Next we must make sure that our partition has jfs file system so I downloaded the jfs_mkfs tool that comes part of jfsutils (sudo apt-get install jfsutils). I also enabled jfs support in the kernel by modprobe jfs. (I think that was it from my head). Next unmount the partition (umount /mnt/filesystem). Change file system to jfs (sudo jfs_mkfs /dev/sdb4) and after this remounted like above. Now I untarred all my files back onto the partition.

I think there are probably errors in the file system but you can run a check yourself on them.

Tuesday, January 27th, 2009 Embedded Linux, Single Board Computer 1 Comment

Problems backing up the SD Card. 2GB card = 1GB

Spent a good bit of time wasting there attempting to create a bootable SD with Linux for the SBC.
First I wanted to create a backup of the current SD card so I can put it aside in case anything goes wrong. This proved a little awkward.

I am using VMWare so I have to use a external USB card reader since VMWare doesn’t have access to my internal one. I opened up a terminal window and went to the /dev folder in search of what my USB card reader name is. After bit of investigation it was clearly under /dev/sdd. To create an image of the card I placed my card in the card reader and done a dd -if /dev/sdd -of ~/sdimage.img. This took a bit of time and it finally stopped without errors with a 1GB result. This looked kind of strange to me since it was a 2GB card. I didn’t take anymore notice of it and just tried it out. The SBC screen stayed black and every 10 seconds would attempt a reboot. Clearly it wasn’t booting from SD properly (even though I assumed it would at least boot from NAND Flash). I opened the card in my VMWare machine again and done a fdisk /dev/sdd. Using the p option to print the partition details it gave a few errors about partitions ending on incorrect cylinders. With more investigation I worked out fdisk was reporting my card as 1GB. I tried the original card and I got exactly the same result.
I couldn’t use my internal card reader since not accessible to VMware and I didn’t want to try any windows copying utilities since I’d eventually have to get it working in VMWare anyways. So I rebooted and booted into Kubuntu’s Live CD and done fdisk in there. The card was reporting correctly at 2GB. I done a new copy of the image (storying to my mounted C Drive) and then wrote it back out to the new SD Card and all is well!

I was actually given a USB Card reader in the development kit and I haven’t tried it yet but I’m sure it will work so I will be able to use VMWare and create a new image for the SD card with better partition sizes as currently there’s no hope of storing anything on with the partition being 90% full.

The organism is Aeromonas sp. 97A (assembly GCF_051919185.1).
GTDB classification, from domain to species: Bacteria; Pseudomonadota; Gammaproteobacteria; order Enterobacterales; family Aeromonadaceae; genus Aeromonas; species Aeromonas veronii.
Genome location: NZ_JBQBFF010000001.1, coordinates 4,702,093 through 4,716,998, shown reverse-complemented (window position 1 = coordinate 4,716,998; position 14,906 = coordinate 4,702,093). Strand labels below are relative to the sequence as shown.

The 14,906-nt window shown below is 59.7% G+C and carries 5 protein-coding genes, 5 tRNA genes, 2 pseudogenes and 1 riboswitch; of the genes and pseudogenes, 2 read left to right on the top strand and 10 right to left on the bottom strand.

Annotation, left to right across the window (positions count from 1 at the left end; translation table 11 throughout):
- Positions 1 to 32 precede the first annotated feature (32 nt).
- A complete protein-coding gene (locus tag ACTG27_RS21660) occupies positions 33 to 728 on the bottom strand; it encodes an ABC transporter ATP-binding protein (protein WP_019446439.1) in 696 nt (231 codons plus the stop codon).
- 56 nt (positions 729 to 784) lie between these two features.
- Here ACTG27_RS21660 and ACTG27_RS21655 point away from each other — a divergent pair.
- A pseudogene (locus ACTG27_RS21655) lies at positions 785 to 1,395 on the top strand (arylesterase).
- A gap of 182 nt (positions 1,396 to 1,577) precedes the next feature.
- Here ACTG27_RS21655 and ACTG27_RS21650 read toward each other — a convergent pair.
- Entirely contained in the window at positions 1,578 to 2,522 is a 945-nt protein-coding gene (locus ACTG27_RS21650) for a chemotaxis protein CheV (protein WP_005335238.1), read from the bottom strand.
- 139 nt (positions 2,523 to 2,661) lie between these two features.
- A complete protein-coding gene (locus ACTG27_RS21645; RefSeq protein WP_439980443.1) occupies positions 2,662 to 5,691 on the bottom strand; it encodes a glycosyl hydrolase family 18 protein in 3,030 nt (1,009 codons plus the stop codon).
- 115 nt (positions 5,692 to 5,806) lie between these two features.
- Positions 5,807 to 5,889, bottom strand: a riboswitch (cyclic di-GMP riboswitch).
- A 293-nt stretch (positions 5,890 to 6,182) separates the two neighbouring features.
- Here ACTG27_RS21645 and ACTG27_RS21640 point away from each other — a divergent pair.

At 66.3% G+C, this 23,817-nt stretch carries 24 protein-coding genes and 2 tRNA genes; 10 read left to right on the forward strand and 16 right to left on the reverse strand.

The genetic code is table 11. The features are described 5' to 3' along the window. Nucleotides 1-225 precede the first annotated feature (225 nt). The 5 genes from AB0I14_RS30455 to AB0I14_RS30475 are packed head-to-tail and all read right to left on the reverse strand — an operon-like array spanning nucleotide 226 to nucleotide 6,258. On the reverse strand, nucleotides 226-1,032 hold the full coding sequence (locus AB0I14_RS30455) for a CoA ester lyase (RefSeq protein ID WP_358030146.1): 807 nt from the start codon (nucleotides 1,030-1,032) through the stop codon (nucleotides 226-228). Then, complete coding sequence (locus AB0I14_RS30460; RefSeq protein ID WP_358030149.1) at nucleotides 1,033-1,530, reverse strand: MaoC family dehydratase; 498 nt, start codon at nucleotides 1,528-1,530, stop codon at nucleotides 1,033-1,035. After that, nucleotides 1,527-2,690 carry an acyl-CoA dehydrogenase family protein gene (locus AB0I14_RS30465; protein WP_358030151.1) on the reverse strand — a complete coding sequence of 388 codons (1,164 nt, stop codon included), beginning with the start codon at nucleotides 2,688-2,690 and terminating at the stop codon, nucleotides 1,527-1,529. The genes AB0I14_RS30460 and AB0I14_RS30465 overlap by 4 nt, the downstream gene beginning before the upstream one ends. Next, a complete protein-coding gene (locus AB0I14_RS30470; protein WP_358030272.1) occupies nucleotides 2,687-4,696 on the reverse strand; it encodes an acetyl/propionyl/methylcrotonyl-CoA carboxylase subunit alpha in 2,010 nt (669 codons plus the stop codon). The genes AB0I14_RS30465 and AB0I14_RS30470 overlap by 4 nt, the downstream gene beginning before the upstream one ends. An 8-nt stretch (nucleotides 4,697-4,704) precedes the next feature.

So tomorrow I am going to re size the FS partition and copy over the QT/E binaries and have a go getting that working. I am guessing it won’t go smoothly though especially with tslib and all but nothing really goes smoothly in this project. Learning a lot though so that counts.

Monday, January 26th, 2009 Embedded Linux, Single Board Computer No Comments

Cross Compiled QT Embedded – Step by Step

Well after a few hard days of figuring out stuff I finally got a compiled version of QT Embedded for ARM. I haven’t loaded it onto the device yet as I need to mess about with partitioning the SD card to get a bigger partition. I bought a new SD card today to back up the current one which I’ll be doing later on. 29.99 Euro – what a rip off!
Anyways so the past few days were crazy, frustrating but I finally got there. I set up my whole environment in a virtual environment using VMWare. I installed Xubuntu giving 512MB ram to it, 12Gig hard drive (however I did run into space issues further down but I deleted stuff that was not necessary to make room) and added a borderlands 3 split screen to optimize the work  and time.

So first of all I had to install a tool chain. I tried building my own one using binutils and gcc+glibc/newlib sources but it was impossible to even get to the stage of having a bootstrap gcc “c” compiler. There isn’t too much information on building a compiler with modern sources,  now most people just download binary cross compilers such as the ones on codesourcery: I downloaded this and successfully built a helloworld program but moving it onto my board and executing it resulted in an “Illegal Instruction” message which obviously meant the cross compiler is compiling for a slightly different processor architecture even it be ARM. This could be to do with Debian Etch compiled for OABI instead of EABI. As far as I know most modern compilers are using EABI (Embedded Application Binary Interface). This means specifies a different file format to that of Old ABI (OABI). The EP9302 processor supports both modes but it is possible the version of Debian has being compiled as OABI meaning EABI instructions be incompatible and that’s the reason I get an Illegal Instruction message. I did run the file command on the binary file and it reported correctly, being an ARM executable so it definitely cross compiled for ARM.

Anyways I moved onto the Windows cross compiler with Eclipse that came on the SD card and I could successfully compile but same problems, Illegal Instruction. There was however a hello example called helloworld-aobi so I attempted to compile this but ran into problems. It uses Cygwin to execute gcc in a linux environment but paths got mixed up and I didn’t want to spend anymore time on it since I will be compiling QT Embedded on Linux in VMWare.

The SD card came with a pre-compiled toolchain, crosstool-linux-gcc-3.3.4-glibc-2.3.2-0.28rc39.tar.bz2. So i moved this into Xubunto and tar xvjf <the bz2 filename> and moved the contents into /usr/local/opt/crosstool/arm-linux. The bin directory in this are the actual tools we require so this needs to be added to the PATH environment variable. Instead of entering it everytime I edited my bash init file .bashrc with VI (vi ~/.bashrc) and entered the line export PATH=$PATH:/usr/local/opt/crosstool/arm-linux/bin in the top of the file. Note you better off doing same for root’s one so type su and enter root password. Then edit /root/.bashrc and enter the line here too. Reason for this is I found when you run sudo you in root mode and the environment variables don’t reflect so compiler’s may not be locatable.